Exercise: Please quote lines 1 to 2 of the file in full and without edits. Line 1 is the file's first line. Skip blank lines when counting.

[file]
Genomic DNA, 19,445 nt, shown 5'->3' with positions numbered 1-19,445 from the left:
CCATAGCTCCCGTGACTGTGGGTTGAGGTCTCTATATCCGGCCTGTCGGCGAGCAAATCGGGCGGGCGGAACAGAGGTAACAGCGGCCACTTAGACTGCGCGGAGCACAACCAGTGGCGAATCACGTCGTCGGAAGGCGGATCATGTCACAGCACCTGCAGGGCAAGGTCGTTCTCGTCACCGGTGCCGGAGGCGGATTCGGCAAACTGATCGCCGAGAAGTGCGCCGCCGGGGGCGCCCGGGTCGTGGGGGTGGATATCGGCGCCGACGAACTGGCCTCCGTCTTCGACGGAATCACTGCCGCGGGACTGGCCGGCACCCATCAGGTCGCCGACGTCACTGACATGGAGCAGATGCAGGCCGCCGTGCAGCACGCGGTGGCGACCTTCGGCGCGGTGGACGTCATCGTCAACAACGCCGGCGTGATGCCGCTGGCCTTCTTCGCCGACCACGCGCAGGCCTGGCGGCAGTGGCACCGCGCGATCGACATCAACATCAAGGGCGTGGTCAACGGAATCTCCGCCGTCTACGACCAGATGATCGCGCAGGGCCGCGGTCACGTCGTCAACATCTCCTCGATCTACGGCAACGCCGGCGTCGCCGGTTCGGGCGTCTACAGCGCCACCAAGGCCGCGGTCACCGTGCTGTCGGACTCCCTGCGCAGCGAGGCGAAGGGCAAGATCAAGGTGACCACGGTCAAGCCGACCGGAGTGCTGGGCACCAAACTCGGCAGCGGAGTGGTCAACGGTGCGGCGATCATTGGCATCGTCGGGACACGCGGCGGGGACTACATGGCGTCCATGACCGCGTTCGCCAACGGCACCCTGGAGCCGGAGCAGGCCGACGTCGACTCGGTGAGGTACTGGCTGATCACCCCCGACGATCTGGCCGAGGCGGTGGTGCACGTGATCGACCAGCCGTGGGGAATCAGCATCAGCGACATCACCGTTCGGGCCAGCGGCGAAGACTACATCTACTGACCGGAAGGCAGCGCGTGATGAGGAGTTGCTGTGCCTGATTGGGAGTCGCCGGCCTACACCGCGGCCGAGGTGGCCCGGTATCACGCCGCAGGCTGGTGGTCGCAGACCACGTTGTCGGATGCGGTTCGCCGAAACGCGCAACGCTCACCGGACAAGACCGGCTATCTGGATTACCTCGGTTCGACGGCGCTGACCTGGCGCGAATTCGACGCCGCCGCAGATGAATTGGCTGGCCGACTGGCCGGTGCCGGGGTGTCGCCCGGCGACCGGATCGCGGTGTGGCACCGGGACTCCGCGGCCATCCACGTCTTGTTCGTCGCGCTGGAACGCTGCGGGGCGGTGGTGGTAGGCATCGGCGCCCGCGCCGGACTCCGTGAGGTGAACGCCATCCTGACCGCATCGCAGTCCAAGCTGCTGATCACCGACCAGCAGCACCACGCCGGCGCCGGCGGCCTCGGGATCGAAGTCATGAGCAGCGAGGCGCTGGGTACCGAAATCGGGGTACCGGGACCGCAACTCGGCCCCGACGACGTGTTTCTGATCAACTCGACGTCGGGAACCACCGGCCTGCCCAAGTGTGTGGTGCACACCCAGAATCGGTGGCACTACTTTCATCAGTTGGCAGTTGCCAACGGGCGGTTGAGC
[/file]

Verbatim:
Genomic DNA, 19,445 nt, shown 5'->3' with positions numbered 1-19,445 from the left:
CCATAGCTCCCGTGACTGTGGGTTGAGGTCTCTATATCCGGCCTGTCGGCGAGCAAATCGGGCGGGCGGAACAGAGGTAACAGCGGCCACTTAGACTGCGCGGAGCACAACCAGTGGCGAATCACGTCGTCGGAAGGCGGATCATGTCACAGCACCTGCAGGGCAAGGTCGTTCTCGTCACCGGTGCCGGAGGCGGATTCGGCAAACTGATCGCCGAGAAGTGCGCCGCCGGGGGCGCCCGGGTCGTGGGGGTGGATATCGGCGCCGACGAACTGGCCTCCGTCTTCGACGGAATCACTGCCGCGGGACTGGCCGGCACCCATCAGGTCGCCGACGTCACTGACATGGAGCAGATGCAGGCCGCCGTGCAGCACGCGGTGGCGACCTTCGGCGCGGTGGACGTCATCGTCAACAACGCCGGCGTGATGCCGCTGGCCTTCTTCGCCGACCACGCGCAGGCCTGGCGGCAGTGGCACCGCGCGATCGACATCAACATCAAGGGCGTGGTCAACGGAATCTCCGCCGTCTACGACCAGATGATCGCGCAGGGCCGCGGTCACGTCGTCAACATCTCCTCGATCTACGGCAACGCCGGCGTCGCCGGTTCGGGCGTCTACAGCGCCACCAAGGCCGCGGTCACCGTGCTGTCGGACTCCCTGCGCAGCGAGGCGAAGGGCAAGATCAAGGTGACCACGGTCAAGCCGACCGGAGTGCTGGGCACCAAACTCGGCAGCGGAGTGGTCAACGGTGCGGCGATCATTGGCATCGTCGGGACACGCGGCGGGGACTACATGGCGTCCATGACCGCGTTCGCCAACGGCACCCTGGAGCCGGAGCAGGCCGACGTCGACTCGGTGAGGTACTGGCTGATCACCCCCGACGATCTGGCCGAGGCGGTGGTGCACGTGATCGACCAGCCGTGGGGAATCAGCATCAGCGACATCACCGTTCGGGCCAGCGGCGAAGACTACATCTACTGACCGGAAGGCAGCGCGTGATGAGGAGTTGCTGTGCCTGATTGGGAGTCGCCGGCCTACACCGCGGCCGAGGTGGCCCGGTATCACGCCGCAGGCTGGTGGTCGCAGACCACGTTGTCGGATGCGGTTCGCCGAAACGCGCAACGCTCACCGGACAAGACCGGCTATCTGGATTACCTCGGTTCGACGGCGCTGACCTGGCGCGAATTCGACGCCGCCGCAGATGAATTGGCTGGCCGACTGGCCGGTGCCGGGGTGTCGCCCGGCGACCGGATCGCGGTGTGGCACCGGGACTCCGCGGCCATCCACGTCTTGTTCGTCGCGCTGGAACGCTGCGGGGCGGTGGTGGTAGGCATCGGCGCCCGCGCCGGACTCCGTGAGGTGAACGCCATCCTGACCGCATCGCAGTCCAAGCTGCTGATCACCGACCAGCAGCACCACGCCGGCGCCGGCGGCCTCGGGATCGAAGTCATGAGCAGCGAGGCGCTGGGTACCGAAATCGGGGTACCGGGACCGCAACTCGGCCCCGACGACGTGTTTCTGATCAACTCGACGTCGGGAACCACCGGCCTGCCCAAGTGTGTGGTGCACACCCAGAATCGGTGGCACTACTTTCATCAGTTGGCAGTTGCCAACGGGCGGTTGAGC